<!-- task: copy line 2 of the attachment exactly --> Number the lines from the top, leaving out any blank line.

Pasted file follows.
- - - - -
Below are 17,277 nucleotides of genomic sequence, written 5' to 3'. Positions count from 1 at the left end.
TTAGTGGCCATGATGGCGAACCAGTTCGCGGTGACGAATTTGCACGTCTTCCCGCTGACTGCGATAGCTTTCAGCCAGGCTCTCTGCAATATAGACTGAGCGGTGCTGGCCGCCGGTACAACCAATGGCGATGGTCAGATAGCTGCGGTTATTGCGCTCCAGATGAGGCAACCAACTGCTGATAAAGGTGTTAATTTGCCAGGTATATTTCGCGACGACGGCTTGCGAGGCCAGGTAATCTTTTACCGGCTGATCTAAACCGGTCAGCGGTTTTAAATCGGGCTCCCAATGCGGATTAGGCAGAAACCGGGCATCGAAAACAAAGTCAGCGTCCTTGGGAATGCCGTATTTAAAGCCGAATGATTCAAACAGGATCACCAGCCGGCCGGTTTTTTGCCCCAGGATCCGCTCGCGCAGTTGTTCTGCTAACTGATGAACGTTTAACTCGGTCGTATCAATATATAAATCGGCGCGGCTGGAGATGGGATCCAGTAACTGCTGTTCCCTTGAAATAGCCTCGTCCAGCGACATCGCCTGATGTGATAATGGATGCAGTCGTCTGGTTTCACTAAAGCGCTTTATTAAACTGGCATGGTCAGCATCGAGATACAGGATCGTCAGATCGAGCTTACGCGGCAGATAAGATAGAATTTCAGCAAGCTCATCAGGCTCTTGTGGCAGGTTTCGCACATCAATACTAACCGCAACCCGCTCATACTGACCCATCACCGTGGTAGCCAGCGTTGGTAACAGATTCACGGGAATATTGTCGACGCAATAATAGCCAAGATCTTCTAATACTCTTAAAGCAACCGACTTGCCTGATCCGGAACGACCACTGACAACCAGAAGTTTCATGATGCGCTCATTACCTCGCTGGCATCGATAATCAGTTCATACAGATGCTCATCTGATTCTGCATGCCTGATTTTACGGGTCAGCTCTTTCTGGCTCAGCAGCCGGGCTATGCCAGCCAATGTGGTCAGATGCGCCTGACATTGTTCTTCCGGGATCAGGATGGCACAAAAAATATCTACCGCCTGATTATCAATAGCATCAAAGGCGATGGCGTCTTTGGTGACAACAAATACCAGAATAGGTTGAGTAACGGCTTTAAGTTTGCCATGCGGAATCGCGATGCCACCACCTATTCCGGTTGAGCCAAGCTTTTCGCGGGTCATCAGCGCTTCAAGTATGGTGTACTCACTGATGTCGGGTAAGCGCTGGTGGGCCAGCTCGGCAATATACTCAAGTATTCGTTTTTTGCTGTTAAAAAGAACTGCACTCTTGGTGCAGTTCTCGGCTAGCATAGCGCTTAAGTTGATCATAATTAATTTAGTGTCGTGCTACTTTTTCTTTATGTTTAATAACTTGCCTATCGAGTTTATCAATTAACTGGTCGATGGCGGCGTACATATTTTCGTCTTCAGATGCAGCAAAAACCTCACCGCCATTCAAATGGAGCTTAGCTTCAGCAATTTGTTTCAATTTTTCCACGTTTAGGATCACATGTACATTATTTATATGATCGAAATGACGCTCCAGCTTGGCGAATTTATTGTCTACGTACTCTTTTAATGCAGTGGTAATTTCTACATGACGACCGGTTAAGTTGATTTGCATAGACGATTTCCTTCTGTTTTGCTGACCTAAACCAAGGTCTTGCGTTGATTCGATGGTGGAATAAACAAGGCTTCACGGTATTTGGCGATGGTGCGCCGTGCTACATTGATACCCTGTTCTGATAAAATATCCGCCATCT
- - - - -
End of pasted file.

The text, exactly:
TTAGTGGCCATGATGGCGAACCAGTTCGCGGTGACGAATTTGCACGTCTTCCCGCTGACTGCGATAGCTTTCAGCCAGGCTCTCTGCAATATAGACTGAGCGGTGCTGGCCGCCGGTACAACCAATGGCGATGGTCAGATAGCTGCGGTTATTGCGCTCCAGATGAGGCAACCAACTGCTGATAAAGGTGTTAATTTGCCAGGTATATTTCGCGACGACGGCTTGCGAGGCCAGGTAATCTTTTACCGGCTGATCTAAACCGGTCAGCGGTTTTAAATCGGGCTCCCAATGCGGATTAGGCAGAAACCGGGCATCGAAAACAAAGTCAGCGTCCTTGGGAATGCCGTATTTAAAGCCGAATGATTCAAACAGGATCACCAGCCGGCCGGTTTTTTGCCCCAGGATCCGCTCGCGCAGTTGTTCTGCTAACTGATGAACGTTTAACTCGGTCGTATCAATATATAAATCGGCGCGGCTGGAGATGGGATCCAGTAACTGCTGTTCCCTTGAAATAGCCTCGTCCAGCGACATCGCCTGATGTGATAATGGATGCAGTCGTCTGGTTTCACTAAAGCGCTTTATTAAACTGGCATGGTCAGCATCGAGATACAGGATCGTCAGATCGAGCTTACGCGGCAGATAAGATAGAATTTCAGCAAGCTCATCAGGCTCTTGTGGCAGGTTTCGCACATCAATACTAACCGCAACCCGCTCATACTGACCCATCACCGTGGTAGCCAGCGTTGGTAACAGATTCACGGGAATATTGTCGACGCAATAATAGCCAAGATCTTCTAATACTCTTAAAGCAACCGACTTGCCTGATCCGGAACGACCACTGACAACCAGAAGTTTCATGATGCGCTCATTACCTCGCTGGCATCGATAATCAGTTCATACAGATGCTCATCTGATTCTGCATGCCTGATTTTACGGGTCAGCTCTTTCTGGCTCAGCAGCCGGGCTATGCCAGCCAATGTGGTCAGATGCGCCTGACATTGTTCTTCCGGGATCAGGATGGCACAAAAAATATCTACCGCCTGATTATCAATAGCATCAAAGGCGATGGCGTCTTTGGTGACAACAAATACCAGAATAGGTTGAGTAACGGCTTTAAGTTTGCCATGCGGAATCGCGATGCCACCACCTATTCCGGTTGAGCCAAGCTTTTCGCGGGTCATCAGCGCTTCAAGTATGGTGTACTCACTGATGTCGGGTAAGCGCTGGTGGGCCAGCTCGGCAATATACTCAAGTATTCGTTTTTTGCTGTTAAAAAGAACTGCACTCTTGGTGCAGTTCTCGGCTAGCATAGCGCTTAAGTTGATCATAATTAATTTAGTGTCGTGCTACTTTTTCTTTATGTTTAATAACTTGCCTATCGAGTTTATCAATTAACTGGTCGATGGCGGCGTACATATTTTCGTCTTCAGATGCAGCAAAAACCTCACCGCCATTCAAATGGAGCTTAGCTTCAGCAATTTGTTTCAATTTTTCCACGTTTAGGATCACATGTACATTATTTATATGATCGAAATGACGCTCCAGCTTGGCGAATTTATTGTCTACGTACTCTTTTAATGCAGTGGTAATTTCTACATGACGACCGGTTAAGTTGATTTGCATAGACGATTTCCTTCTGTTTTGCTGACCTAAACCAAGGTCTTGCGTTGATTCGATGGTGGAATAAACAAGGCTTCACGGTATTTGGCGATGGTGCGCCGTGCTACATTGATACCCTGTTCTGATAAAATATCCGCCATCT